Personal characteristics other than academic ability have long been recognized as requirements for economic and career success in veterinary medicine in North America. While these characteristics or attributes have been increasingly emphasized within the Doctor of Veterinary Medicine (DVM) curriculum (i.e. teaching communication skills or providing ethical dilemmas for students to work through), they require years of development [1
]. Presuming that a student will acquire these characteristics while also dealing with the DVM program course work is probably incorrect. Given the limitations of adding to an already overwhelming curriculum, a more realistic goal is to enhance personal characteristics already in place. Selection of students into the DVM program should be based on their academic excellence and possession of the attributes deemed most necessary for success in the DVM program and in the veterinary profession.
Before discussing how best to assess personal characteristics at the time of admission, it is important to identify which personal characteristics various stakeholders believe are important to assess at the time of admission. The Pew Report, released in 1988, evaluated the veterinary profession and discussed changes essential to ensure that it has a viable future. The necessary characteristics for veterinarians proposed in the Pew report include: communication skills; general understanding of the world; sensitivities to cultures and people; scientific and professional behavior; desire for sustained scholarship; commitment to the betterment of humanity; personal management skills; compassion for animals and people; and personal integrity and ethics [2
]. More recent studies have also identified the importance of personal characteristics for veterinarians. The KPMG LLP report stated that “While there is ample evidence that the scientific and clinical skills of the profession remain very high, there is also evidence that veterinarians lack some of the skills and aptitudes that result in economic success. Additionally, there is evidence that veterinarians’ self-perception of their abilities and their perception of what they can contribute to society potentially limit the professional and economic growth of the veterinary medical profession” (pg. 162) [3
]. A study conducted by Ilgen et al. suggests that current admissions procedures in North American veterinary colleges may be screening out applicants with desirable attributes related to non-technical competencies [4
The idea that personal attributes are necessary for the economic and career success of veterinarians has been recognized within the veterinary profession in North America. The Canadian Veterinary Medical Association, in its National Action Plan developed from the Task Force Report on the Future of the Veterinary Profession, made the following recommendation concerning the selection of students by the veterinary colleges in Canada: “To ensure that individuals with good interpersonal skills and broad interests, not only individuals with exceedingly high academic qualifications, gain entry into veterinary medicine, the Task Force recommends that veterinary colleges: adopt a basic academic standard for admission, beyond which candidates are assessed on a broad range of aptitudes as proposed in the PEW report; and recognize aptitude testing and personality profiling as pivotal in the selection process” (pg.408) [5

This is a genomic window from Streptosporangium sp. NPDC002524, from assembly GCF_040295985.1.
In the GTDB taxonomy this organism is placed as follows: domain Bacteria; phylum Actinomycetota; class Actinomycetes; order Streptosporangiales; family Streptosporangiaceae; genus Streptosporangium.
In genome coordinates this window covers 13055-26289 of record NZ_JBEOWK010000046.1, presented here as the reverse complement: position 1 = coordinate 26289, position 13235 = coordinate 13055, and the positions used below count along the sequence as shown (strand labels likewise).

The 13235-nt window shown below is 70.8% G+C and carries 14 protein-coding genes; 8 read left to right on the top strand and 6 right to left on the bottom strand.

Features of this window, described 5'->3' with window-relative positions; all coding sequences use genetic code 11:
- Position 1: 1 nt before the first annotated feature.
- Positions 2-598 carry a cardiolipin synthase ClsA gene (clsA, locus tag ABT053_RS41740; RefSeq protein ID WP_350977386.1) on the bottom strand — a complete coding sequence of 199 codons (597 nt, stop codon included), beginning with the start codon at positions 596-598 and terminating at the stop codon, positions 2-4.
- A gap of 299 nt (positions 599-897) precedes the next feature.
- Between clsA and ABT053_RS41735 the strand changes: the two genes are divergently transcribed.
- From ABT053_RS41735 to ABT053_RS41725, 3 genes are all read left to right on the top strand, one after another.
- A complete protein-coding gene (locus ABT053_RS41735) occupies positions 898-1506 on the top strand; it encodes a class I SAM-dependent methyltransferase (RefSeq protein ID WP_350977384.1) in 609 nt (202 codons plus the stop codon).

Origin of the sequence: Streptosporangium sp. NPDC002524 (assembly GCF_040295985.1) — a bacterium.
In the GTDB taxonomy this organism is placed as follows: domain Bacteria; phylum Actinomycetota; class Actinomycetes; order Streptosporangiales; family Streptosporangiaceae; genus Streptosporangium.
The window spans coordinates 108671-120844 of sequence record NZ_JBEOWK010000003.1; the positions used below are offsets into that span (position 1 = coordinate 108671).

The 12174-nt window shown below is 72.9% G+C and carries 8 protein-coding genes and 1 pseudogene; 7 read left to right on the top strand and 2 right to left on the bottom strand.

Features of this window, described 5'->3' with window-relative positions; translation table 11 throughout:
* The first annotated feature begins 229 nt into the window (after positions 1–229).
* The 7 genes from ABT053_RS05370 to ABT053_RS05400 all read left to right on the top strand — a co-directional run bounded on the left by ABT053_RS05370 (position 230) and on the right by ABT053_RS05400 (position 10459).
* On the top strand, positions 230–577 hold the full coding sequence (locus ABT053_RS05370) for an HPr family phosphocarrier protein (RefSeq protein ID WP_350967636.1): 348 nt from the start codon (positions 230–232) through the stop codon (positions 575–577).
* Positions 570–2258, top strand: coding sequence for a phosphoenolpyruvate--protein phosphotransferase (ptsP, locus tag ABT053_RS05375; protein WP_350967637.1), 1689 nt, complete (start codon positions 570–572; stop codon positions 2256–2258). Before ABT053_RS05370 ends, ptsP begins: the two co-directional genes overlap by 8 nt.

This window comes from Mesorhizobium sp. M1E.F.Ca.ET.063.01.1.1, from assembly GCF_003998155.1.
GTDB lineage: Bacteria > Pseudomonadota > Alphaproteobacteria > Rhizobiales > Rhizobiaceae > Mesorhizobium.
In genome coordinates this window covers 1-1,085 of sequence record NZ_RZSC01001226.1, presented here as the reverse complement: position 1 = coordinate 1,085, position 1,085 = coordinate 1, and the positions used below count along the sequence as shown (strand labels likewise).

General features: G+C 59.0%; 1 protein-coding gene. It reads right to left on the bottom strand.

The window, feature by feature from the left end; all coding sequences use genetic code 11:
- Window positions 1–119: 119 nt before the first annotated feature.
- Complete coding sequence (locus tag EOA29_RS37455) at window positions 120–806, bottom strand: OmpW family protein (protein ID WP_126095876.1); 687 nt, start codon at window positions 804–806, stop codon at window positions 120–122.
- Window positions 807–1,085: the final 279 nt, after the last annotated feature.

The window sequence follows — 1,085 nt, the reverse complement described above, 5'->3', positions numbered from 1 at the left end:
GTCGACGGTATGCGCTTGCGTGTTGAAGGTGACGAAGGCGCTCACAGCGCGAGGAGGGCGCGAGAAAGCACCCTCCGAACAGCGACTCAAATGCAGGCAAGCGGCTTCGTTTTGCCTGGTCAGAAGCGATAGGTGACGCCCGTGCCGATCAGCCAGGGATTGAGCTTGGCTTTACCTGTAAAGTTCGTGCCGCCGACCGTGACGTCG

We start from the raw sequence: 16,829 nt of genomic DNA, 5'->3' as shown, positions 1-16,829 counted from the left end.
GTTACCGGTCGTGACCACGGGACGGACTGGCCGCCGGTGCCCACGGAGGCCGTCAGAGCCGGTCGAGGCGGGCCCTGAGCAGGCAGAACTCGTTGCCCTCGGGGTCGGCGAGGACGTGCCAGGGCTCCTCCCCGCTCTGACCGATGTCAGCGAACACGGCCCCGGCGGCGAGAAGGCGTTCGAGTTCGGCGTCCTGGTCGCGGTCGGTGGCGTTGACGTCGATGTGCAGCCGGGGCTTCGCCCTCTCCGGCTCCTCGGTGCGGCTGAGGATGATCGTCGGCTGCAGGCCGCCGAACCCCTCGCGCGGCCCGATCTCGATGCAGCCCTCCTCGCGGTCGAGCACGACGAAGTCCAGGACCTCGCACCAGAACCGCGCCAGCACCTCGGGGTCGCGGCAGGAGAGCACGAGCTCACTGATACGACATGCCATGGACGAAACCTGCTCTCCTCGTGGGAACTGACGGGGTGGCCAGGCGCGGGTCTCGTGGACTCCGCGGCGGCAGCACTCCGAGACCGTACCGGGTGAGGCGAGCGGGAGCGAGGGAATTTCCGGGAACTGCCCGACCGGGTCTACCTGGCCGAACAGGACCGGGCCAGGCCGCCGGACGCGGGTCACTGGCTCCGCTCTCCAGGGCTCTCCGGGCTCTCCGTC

]. Lewis and Klausner stated that the core competency components that must be taken into account when selecting people who will be successful in their careers include: technical [cognitive] competencies that comprise the knowledge, skills, and experiences that lead to success in a particular job that can be gained in a short period; and non-technical [non-cognitive] competencies that consist of personality traits, abilities and core interests, values, and motivations which are developed over years and are less amenable to training and planned change [6
This implies that academic ability and aptitude for veterinary medicine are necessary but not sufficient for success in the profession. In response to these findings, a consortium of veterinary colleges was created to help identify problems in the profession that may be leading to decreasing career success and satisfaction. Personnel Decisions International (PDI) was hired by the consortium to identify the non-technical competencies related to success in the veterinary profession and to determine how these competencies varied in importance for success in various veterinary career paths [6
]. While some of the competencies were found to be specific to certain career paths, overall, they were found to be consistent across a range of veterinary career settings. This study was the first to systematically assess characteristics other than academic ability within the veterinary profession. Lists of characteristics defined as necessary for success as a veterinarian have been previously generated in the literature; however, the non-cognitive competencies developed by Lewis and Klausner were defined in behavioural terms, which they recommended should be assessed during admissions and veterinary school [6